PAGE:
- The Washington Times - Thursday, November 24, 2005

PodDater.com may have created a new online dating niche: online dating on the go.

About 300 people signed up for the free service in the first week after PodDater.com started Nov. 16, said Jon Myers, vice president of strategy. He said the Columbus, Ohio, company expects 50,000 subscribers within three months as new IPod owners try to maximize use of the devices.

PodDater.com is targeting young consumers who know what they want to watch, when they want to watch it, and sometimes create video themselves, Mr. Myers said.

“It’s sexy,” said David Evans, who has been editor of the Online Dating Insider blog since 2002. “You can look at [dating profile] videos on your IPod. If I was a twentysomething with a 40-minute train ride to work, I’d do it.”

To sign up, potential daters create a short video about themselves, fill in profile information on PodDater.com, and put the video online using software on the site that converts it to the format read by video MP3 players, including Apple Computer Inc.’s new IPods that have 2.5-inch screens. The process takes about 10 minutes once the video is complete, Mr. Myers said.

Apple, based in Cupertino, Calif., has not announced how many video IPods have been sold, but analysts are predicting strong holiday sales.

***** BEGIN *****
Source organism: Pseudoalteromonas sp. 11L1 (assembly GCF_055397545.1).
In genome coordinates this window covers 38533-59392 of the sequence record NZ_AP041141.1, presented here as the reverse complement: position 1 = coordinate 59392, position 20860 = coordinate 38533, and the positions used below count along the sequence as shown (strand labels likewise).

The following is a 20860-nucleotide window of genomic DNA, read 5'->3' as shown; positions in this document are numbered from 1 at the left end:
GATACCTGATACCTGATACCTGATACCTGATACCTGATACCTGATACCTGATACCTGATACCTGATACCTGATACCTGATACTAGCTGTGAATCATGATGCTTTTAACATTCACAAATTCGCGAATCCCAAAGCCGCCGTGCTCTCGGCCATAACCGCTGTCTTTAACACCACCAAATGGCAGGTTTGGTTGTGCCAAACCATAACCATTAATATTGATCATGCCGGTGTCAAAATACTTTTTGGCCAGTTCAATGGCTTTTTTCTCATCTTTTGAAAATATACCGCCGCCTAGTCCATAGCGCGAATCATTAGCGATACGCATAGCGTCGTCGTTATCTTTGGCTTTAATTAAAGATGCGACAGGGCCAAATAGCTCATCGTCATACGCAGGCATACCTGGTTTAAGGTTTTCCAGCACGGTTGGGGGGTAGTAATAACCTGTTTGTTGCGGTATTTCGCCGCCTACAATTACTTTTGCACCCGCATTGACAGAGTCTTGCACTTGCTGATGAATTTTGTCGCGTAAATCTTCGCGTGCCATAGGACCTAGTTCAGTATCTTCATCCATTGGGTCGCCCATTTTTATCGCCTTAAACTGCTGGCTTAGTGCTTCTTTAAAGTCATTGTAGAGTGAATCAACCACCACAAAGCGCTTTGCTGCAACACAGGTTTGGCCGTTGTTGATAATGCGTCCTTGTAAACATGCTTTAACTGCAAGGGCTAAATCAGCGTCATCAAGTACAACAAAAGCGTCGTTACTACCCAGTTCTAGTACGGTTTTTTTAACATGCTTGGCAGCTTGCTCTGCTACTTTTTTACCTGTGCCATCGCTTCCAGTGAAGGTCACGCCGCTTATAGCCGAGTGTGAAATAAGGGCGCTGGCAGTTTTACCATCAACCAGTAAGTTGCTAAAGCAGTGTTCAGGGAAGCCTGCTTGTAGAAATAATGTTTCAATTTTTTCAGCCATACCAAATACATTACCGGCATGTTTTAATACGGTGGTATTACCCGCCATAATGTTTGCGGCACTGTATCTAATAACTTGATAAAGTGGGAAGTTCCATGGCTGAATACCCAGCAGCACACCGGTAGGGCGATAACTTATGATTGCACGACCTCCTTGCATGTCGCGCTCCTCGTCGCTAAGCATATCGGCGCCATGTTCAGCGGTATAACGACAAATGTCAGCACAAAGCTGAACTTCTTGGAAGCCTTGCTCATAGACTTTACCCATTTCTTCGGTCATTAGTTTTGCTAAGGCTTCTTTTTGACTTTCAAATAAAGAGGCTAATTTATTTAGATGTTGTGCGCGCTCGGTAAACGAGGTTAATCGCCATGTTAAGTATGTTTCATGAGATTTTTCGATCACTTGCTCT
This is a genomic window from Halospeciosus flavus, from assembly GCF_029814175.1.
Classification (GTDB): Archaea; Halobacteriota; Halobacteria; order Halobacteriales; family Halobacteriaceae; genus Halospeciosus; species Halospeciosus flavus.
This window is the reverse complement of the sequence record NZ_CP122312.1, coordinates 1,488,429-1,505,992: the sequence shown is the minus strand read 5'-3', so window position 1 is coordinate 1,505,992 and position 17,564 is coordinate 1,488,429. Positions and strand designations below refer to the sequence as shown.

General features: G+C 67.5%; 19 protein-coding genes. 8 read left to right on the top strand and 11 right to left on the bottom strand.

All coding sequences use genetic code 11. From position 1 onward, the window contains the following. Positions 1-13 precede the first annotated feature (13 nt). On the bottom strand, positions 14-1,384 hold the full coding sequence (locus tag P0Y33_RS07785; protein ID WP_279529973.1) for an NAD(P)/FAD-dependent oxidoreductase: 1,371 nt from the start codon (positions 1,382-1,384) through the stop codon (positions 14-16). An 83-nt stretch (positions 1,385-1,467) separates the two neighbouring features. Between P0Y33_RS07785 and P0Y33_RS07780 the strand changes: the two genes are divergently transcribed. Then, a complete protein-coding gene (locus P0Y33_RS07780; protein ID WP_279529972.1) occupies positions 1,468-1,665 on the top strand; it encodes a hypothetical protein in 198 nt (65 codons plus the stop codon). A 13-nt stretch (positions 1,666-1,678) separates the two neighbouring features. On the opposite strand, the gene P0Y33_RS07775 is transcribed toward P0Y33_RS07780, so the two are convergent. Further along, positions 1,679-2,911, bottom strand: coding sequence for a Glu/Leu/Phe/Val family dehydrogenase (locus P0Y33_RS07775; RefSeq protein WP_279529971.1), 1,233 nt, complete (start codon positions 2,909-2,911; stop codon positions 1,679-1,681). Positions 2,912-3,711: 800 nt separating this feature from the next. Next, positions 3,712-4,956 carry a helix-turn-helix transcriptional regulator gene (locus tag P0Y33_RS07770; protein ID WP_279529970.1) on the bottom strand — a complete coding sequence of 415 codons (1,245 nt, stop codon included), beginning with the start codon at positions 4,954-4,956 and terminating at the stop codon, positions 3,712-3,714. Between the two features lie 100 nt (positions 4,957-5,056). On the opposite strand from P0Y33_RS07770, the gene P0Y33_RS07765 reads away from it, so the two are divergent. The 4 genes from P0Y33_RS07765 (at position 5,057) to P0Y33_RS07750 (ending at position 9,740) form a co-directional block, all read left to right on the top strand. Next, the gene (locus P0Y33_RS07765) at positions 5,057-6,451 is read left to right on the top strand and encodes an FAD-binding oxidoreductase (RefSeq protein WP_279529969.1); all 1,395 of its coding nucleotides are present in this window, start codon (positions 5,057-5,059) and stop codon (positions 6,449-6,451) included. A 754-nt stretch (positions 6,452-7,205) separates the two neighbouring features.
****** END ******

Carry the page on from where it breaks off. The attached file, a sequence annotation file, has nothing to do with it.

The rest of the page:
Mr. Myers said he hopes PodDater.com will be profitable within a year through syndication deals, which may include ads and would push profiles to potential matches based on their preferences.

“Right now, we’re perfecting the technology itself to push it to the [ITunes Music] store,” he said.

But Mr. Evans, 37, said that although PodDater.com’s approach is unique, it may be limited by its narrow target audience.

“Video on IPods is interesting, but I’m not sure there’s enough of a market of people to browse other people on their IPod versus a 17- or 19-inch [computer] monitor,” he said. “They have to come up with ancillary services to make it worthwhile to go to the site.”

Mr. Evans said PodDater.com could be successful if it evolves into a more modern version of the Hot or Not Web site (www.hotornot.com), which lets users rate the looks of others who have posted pictures and profiles on the site, as well as allowing them to post their own photos to be rated.

“It’s eye candy, but it’s totally addictive,” Mr. Evans said, adding that it helps build “communities of interest” around the site.

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